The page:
Moving from Beta Blogger to WordPress, Part 3: Plugins and Little Things

Out of the box, a WordPress install is missing key features that even Beta Blogger had. Things like comment previews. Tag editing. Being able to redirect your site feed to Feedburner. Little things like that.

You could spend hours trying to find all the right plugins.

To keep you from spending time like I did, so that you can get down to the business of blogging in comfort, here’s my suggested list of:

  • 6 Plugins you need
  • 6 Plugins that show off WordPress
  • 6 More plugins

Six Plugins Former Beta Bloggers Need

And other folks, too.

These plugins recapture the best features of Beta Blogger when possible.

1. Batch Categories
Do you have a lot of posts that you want to move to a category, or remove from a category, and don’t feel like going through and clicking “Edit” on every single one? Missing Blogger’s “Apply Label” and “Remove Label” mass operations under “Edit Posts”?

This plugin does it for categories—and also allows you search by tag, which WordPress does not let you do out of the box.

2. FeedBurner FeedSmith
Do you want to redirect your site feed so that when your user hits the “Subscribe” button in their favorite browser, it gets your Feedburner feed and not the default WordPress-generated feed of lame?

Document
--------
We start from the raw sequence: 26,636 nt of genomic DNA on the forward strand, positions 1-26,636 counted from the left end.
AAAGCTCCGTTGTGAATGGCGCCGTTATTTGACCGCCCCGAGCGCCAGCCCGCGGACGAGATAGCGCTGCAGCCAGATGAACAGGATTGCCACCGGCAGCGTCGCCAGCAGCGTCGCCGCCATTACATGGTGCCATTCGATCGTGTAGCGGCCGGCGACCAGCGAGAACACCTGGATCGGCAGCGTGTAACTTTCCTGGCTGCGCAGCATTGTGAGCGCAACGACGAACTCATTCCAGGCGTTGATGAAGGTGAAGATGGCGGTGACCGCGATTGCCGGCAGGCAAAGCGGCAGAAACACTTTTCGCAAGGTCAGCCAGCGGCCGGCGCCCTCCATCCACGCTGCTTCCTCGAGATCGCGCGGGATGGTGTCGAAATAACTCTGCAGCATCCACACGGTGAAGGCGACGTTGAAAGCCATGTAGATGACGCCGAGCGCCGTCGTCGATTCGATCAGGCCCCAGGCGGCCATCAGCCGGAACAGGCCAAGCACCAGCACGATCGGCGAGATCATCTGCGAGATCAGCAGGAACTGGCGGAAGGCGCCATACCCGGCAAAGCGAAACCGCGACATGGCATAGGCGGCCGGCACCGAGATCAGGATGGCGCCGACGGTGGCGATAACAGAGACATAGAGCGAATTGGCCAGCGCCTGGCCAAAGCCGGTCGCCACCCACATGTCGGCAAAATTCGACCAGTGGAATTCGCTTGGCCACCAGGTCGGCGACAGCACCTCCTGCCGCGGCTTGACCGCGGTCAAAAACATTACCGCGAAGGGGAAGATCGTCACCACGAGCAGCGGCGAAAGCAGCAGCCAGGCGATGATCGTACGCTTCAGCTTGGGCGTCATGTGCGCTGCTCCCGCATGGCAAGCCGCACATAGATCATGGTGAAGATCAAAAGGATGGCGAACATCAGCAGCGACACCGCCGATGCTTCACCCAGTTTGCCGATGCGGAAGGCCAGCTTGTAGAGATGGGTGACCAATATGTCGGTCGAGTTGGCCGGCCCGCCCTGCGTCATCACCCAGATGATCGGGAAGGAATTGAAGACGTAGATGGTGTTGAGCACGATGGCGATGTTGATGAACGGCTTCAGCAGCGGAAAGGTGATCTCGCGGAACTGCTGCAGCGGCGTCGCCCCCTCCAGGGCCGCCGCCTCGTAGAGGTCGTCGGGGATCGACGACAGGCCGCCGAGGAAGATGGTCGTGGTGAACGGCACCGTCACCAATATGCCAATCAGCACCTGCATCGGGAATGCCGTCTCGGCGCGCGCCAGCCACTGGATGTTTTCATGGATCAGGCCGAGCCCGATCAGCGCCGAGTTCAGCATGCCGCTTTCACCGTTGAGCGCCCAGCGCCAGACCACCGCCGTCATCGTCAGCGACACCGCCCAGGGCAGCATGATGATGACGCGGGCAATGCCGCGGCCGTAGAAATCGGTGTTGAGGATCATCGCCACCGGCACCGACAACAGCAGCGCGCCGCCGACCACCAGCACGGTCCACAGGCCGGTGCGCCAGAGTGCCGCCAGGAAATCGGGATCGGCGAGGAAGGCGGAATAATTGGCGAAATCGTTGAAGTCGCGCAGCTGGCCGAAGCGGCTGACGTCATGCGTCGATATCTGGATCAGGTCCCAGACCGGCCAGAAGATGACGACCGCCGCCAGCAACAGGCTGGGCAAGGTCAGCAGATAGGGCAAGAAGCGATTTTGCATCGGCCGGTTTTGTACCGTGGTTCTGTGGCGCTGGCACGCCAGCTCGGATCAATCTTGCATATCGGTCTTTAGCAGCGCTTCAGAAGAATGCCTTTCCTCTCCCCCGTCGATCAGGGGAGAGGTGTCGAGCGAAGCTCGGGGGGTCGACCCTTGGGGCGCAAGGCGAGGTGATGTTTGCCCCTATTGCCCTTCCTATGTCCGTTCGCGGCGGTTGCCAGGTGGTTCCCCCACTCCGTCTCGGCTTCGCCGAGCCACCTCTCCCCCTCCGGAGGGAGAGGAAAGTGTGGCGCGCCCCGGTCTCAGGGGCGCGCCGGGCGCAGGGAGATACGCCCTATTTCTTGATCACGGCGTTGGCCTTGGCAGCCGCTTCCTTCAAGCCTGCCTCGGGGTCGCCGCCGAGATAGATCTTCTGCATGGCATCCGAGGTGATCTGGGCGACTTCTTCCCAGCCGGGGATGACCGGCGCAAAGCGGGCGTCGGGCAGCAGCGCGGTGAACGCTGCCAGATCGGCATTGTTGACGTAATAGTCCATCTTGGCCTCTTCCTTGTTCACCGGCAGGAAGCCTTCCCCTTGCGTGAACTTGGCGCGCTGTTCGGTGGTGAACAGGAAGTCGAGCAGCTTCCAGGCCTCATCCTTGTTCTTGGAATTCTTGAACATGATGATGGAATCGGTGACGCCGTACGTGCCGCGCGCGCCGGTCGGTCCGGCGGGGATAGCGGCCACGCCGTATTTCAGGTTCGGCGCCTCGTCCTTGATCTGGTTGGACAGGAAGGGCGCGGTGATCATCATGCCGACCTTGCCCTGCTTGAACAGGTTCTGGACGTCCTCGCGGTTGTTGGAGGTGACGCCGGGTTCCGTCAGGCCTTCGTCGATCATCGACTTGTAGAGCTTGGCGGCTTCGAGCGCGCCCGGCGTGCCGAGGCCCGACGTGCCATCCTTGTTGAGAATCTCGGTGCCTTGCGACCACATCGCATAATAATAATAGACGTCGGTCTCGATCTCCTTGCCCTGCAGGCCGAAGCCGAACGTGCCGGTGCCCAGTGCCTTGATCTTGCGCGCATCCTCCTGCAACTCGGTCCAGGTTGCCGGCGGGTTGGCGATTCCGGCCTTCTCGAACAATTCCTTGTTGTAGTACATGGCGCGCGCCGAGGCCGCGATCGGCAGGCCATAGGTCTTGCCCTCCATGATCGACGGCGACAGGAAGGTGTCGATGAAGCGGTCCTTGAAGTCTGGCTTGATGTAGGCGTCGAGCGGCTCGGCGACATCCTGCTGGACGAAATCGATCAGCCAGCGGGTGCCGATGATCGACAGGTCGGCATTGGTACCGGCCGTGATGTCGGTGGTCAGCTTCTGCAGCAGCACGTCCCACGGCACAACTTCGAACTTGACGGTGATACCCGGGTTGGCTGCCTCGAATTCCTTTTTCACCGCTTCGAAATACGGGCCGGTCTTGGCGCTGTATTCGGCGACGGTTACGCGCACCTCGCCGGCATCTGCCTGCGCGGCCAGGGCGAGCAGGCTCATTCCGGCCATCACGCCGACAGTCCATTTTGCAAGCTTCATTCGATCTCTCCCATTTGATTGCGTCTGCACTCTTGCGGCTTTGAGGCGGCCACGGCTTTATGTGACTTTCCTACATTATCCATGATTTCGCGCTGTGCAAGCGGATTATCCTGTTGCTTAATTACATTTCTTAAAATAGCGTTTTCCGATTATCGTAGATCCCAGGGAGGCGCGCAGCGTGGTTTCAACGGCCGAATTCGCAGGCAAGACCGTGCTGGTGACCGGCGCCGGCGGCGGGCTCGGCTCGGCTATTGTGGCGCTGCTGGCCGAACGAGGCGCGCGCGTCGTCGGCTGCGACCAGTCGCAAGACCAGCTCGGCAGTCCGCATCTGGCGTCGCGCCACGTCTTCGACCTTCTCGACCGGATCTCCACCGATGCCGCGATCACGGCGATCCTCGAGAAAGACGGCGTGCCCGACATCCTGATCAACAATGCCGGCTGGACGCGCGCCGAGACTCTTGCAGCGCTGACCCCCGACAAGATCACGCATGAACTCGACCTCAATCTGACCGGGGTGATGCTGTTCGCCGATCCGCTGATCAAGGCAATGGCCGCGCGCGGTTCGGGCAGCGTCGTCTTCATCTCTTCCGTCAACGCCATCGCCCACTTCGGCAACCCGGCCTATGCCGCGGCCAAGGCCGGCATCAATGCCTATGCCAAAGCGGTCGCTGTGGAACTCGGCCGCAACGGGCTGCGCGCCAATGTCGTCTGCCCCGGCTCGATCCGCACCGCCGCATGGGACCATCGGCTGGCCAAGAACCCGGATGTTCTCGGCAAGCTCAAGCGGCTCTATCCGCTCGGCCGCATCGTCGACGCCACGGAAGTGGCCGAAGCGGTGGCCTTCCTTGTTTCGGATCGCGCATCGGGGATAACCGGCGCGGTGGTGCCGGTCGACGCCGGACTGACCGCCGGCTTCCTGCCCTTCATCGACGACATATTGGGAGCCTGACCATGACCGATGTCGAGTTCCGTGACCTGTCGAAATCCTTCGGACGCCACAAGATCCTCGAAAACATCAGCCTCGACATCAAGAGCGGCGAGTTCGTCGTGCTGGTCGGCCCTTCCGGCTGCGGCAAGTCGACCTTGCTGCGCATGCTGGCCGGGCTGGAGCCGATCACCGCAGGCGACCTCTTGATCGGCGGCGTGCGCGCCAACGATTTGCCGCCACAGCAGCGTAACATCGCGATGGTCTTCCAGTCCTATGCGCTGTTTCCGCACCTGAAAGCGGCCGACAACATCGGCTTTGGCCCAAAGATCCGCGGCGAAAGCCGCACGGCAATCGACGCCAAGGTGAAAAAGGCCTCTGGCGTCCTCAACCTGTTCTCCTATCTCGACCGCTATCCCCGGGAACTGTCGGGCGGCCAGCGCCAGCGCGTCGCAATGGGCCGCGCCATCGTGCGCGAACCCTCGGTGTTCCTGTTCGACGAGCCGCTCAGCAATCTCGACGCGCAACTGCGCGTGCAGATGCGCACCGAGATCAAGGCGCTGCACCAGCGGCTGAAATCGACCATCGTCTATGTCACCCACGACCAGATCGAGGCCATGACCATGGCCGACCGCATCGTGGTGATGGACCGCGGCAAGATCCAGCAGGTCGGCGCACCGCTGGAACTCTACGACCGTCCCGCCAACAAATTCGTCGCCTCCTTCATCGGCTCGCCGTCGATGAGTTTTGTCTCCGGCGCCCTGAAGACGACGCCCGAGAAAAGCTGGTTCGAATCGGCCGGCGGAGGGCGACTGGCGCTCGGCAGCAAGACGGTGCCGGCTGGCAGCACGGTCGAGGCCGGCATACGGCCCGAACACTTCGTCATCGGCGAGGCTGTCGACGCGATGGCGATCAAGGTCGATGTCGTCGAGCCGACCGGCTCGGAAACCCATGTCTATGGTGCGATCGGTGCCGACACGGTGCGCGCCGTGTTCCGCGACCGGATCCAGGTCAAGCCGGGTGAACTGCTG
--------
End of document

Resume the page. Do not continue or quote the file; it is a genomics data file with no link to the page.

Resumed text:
This plugin will do what Blogger allowed you to do naturally—redirect your site feed to Feedburner. (Not to another place, though; that would require some other plugin I don’t know of.)

3. Filosofo Comments Preview
There are all sorts of plugins out there to recapture comment previews; some are a bit more complicated than others, depend on more browser support for Javascript than others. Some of them, unfortunately, break in weird ways.

This is the simplest one that gives you the same kind of comment previews as Blogger did, without fuss and without breaking stuff.

4. Full Text Feed
If you use the “extended text” feature of WordPress (aka the “more” tag <!--more-->), then your RSS feeds will be chopped off at that point—even if you enable “Options > Reading > Syndication Feeds > For each article, show: Full text“. Not good for those of us who politely offer our RSS readers a full feed.

You’ll need this plugin to fix it. And yes, this plugin does fix your feed; look at your fixed feed in a real RSS browser—or through Feedburner—and it’ll be fine.

5. Simple Tags
Still missing a lot of the tag management features of Blogger, such as being able to… I don’t know… see all the tags you use and choose amongst them when you make a post?

This is a simple plugin to install, but it does a lot, including mass tag editing, automatic tag completion, tag clouds that can appear in individual pages, auto-tagging based on keywords in your post, and plain old “what tags have I got, I want to rename or delete some”.

6. Theme Test Drive
If you want to change your theme in WordPress, you don’t have the leisure of a harmless preview that doesn’t touch your site while people are reading it; Blogger’s theme preview was very nice in that regard, even allowing you to rearrange plugins in preview mode.

This plugin allows you to “test drive” a theme in isolation from your users; not the most intuitive interface, but not that difficult to figure out. And preferable over torturing your readers while you wander through Sandbox themes.

Six Plugins that Flex WordPress’s Muscles

There in one big thing that WordPress plugins can do, that Blogger plugins can’t: mess with the database. Look things up in the database, query the database, create their own data and tables even. This gives them undeniable power.